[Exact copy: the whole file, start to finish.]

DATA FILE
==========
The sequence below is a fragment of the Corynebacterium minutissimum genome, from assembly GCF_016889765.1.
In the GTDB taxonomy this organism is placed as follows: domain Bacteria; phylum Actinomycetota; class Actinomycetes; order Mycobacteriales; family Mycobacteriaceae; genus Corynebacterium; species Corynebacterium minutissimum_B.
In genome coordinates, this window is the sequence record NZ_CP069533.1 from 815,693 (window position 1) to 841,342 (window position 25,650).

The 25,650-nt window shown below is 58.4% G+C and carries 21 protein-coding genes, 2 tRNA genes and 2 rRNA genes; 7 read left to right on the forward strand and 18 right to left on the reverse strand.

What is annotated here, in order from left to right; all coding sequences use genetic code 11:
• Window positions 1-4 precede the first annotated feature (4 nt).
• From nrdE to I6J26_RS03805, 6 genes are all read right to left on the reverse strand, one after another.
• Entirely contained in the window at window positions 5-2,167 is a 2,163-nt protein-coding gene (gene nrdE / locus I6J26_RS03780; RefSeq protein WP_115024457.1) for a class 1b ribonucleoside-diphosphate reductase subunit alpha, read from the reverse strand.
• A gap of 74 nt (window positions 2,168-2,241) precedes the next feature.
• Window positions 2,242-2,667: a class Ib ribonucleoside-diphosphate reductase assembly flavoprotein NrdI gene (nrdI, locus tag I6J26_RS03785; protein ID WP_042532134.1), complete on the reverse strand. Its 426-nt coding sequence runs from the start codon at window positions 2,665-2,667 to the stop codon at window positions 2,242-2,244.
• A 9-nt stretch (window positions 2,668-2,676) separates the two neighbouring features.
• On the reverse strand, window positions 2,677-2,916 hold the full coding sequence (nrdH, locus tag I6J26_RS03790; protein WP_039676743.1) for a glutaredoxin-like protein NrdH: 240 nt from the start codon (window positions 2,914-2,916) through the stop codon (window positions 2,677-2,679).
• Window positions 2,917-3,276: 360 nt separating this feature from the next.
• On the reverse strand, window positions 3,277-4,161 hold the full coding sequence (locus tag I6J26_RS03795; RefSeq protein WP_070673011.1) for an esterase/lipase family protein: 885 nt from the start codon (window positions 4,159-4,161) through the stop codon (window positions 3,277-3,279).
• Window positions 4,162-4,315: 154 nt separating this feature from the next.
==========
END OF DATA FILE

The sequence below is a fragment of the Corynebacterium minutissimum genome, from assembly GCF_016889765.1.
In the GTDB taxonomy this organism is placed as follows: domain Bacteria; phylum Actinomycetota; class Actinomycetes; order Mycobacteriales; family Mycobacteriaceae; genus Corynebacterium; species Corynebacterium minutissimum_B.
In genome coordinates, this window is the sequence record NZ_CP069533.1 from 815,693 (window position 1) to 841,342 (window position 25,650).

The 25,650-nt window shown below is 58.4% G+C and carries 21 protein-coding genes, 2 tRNA genes and 2 rRNA genes; 7 read left to right on the forward strand and 18 right to left on the reverse strand.

What is annotated here, in order from left to right; all coding sequences use genetic code 11:
• Window positions 1-4 precede the first annotated feature (4 nt).
• From nrdE to I6J26_RS03805, 6 genes are all read right to left on the reverse strand, one after another.
• Entirely contained in the window at window positions 5-2,167 is a 2,163-nt protein-coding gene (gene nrdE / locus I6J26_RS03780; RefSeq protein WP_115024457.1) for a class 1b ribonucleoside-diphosphate reductase subunit alpha, read from the reverse strand.
• A gap of 74 nt (window positions 2,168-2,241) precedes the next feature.
• Window positions 2,242-2,667: a class Ib ribonucleoside-diphosphate reductase assembly flavoprotein NrdI gene (nrdI, locus tag I6J26_RS03785; protein ID WP_042532134.1), complete on the reverse strand. Its 426-nt coding sequence runs from the start codon at window positions 2,665-2,667 to the stop codon at window positions 2,242-2,244.
• A 9-nt stretch (window positions 2,668-2,676) separates the two neighbouring features.
• On the reverse strand, window positions 2,677-2,916 hold the full coding sequence (nrdH, locus tag I6J26_RS03790; protein WP_039676743.1) for a glutaredoxin-like protein NrdH: 240 nt from the start codon (window positions 2,914-2,916) through the stop codon (window positions 2,677-2,679).
• Window positions 2,917-3,276: 360 nt separating this feature from the next.
• On the reverse strand, window positions 3,277-4,161 hold the full coding sequence (locus tag I6J26_RS03795; RefSeq protein WP_070673011.1) for an esterase/lipase family protein: 885 nt from the start codon (window positions 4,159-4,161) through the stop codon (window positions 3,277-3,279).
• Window positions 4,162-4,315: 154 nt separating this feature from the next.